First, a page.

As far as intelligence goes that is really unfounded. Sure with texting and social networks it looks like kids can't spell or write coherent sentences, but I wonder how much better boomers would have looked when they were that age if every single one of them could type out and broadcast any inane thought that was in their head 24 hours a day. More importantly, things are way harder now academically than they were for the boomers. Heck, they are way harder now than they were since I went to college in the late 90s. I went to good schools that I wouldn't have come close to being able to get into today. It has become way more competitive every year. In your day you didn't necessarily even need a college education, when I went to school the idea was you needed a college education, now its like you need to be in either a great college or get a graduate degree. And ask any college professor about the curriculums taught now versus 30-40 years ago, they just become more and more dense and in terms of technical proficiency taught now its not even comparable.

    As far as work ethic it has become popular to think the millenials, especially, don't have any. That they expect to be coddled. I've held that notion as well. But I've helped hire millenials and worked with them and they just have a different work ethic. If they think they should be coddled it doesn't matter, reality hits them fast and hard. Their difference is they like to be engaged early on, they are less concerned with structure and hiearchy. I'd get annoyed sometimes when some intern kept asking me questions about what I was doing and I'd think "shut up and go get me some lunch". But they just want to feel involved instead of biding their time and moving up the chain. That's probably a good thing given the shitty decisions made by so many decision-makers of the older generation in rigid top-down environments.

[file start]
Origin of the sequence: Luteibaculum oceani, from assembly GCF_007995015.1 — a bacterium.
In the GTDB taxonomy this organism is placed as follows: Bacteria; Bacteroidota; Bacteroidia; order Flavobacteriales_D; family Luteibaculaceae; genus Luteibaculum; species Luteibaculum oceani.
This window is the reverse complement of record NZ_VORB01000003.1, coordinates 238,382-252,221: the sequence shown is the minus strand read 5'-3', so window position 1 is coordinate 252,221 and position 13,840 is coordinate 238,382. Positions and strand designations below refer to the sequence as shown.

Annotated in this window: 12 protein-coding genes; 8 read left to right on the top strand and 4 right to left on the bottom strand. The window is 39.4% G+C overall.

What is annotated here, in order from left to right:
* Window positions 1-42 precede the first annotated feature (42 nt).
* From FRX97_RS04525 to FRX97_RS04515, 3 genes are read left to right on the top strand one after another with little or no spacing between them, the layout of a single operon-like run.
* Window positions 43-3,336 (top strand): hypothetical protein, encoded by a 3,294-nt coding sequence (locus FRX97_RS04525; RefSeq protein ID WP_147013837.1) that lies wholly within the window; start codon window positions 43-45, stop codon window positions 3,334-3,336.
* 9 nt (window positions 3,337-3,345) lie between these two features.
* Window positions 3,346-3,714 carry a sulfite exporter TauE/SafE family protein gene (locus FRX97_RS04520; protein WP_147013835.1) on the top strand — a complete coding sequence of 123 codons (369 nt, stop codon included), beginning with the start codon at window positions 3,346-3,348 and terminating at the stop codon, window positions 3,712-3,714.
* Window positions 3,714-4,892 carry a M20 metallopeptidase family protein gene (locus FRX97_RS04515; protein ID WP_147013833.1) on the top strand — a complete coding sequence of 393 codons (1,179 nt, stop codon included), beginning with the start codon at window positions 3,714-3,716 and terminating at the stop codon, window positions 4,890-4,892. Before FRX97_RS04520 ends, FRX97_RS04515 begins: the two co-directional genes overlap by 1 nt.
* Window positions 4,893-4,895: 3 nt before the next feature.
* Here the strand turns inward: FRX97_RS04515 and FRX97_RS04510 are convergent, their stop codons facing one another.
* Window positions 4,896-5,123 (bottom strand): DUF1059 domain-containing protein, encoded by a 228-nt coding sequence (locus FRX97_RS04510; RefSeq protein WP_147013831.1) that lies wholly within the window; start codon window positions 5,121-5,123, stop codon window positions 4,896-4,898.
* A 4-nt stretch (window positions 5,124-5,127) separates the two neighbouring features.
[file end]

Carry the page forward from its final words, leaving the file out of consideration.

Would you really rather start out today in the decimated economy left by the boomers versus start out in your day with the economy left by the "Greatest Generation" (i.e. your parents)? When academics have become so much more competitive, the job market has become so much more competitive, income inequality has become so much greater, cost of living has risen so much faster than income, and global competition has become so much fiercer?

    I can't even get into the social issues you mentioned. There's no way that could end well.

    I feel way more confident that when the younger generations take full control of the wheel we'll be more careful. We're not growing up with this flawed "great society" type thinking that would lead us to believe we're invincible the way boomers seem to have thought. I think people are a lot more community focused and a lot less obsessed with consumerism despite the bling bling culture focused on by the media. Maybe I'm wrong but I have to think positively because if my generation and the millenials end up being as irresponsible as the boomers I'd be too scared about our country's future. Especially with the new global competition and balance of power.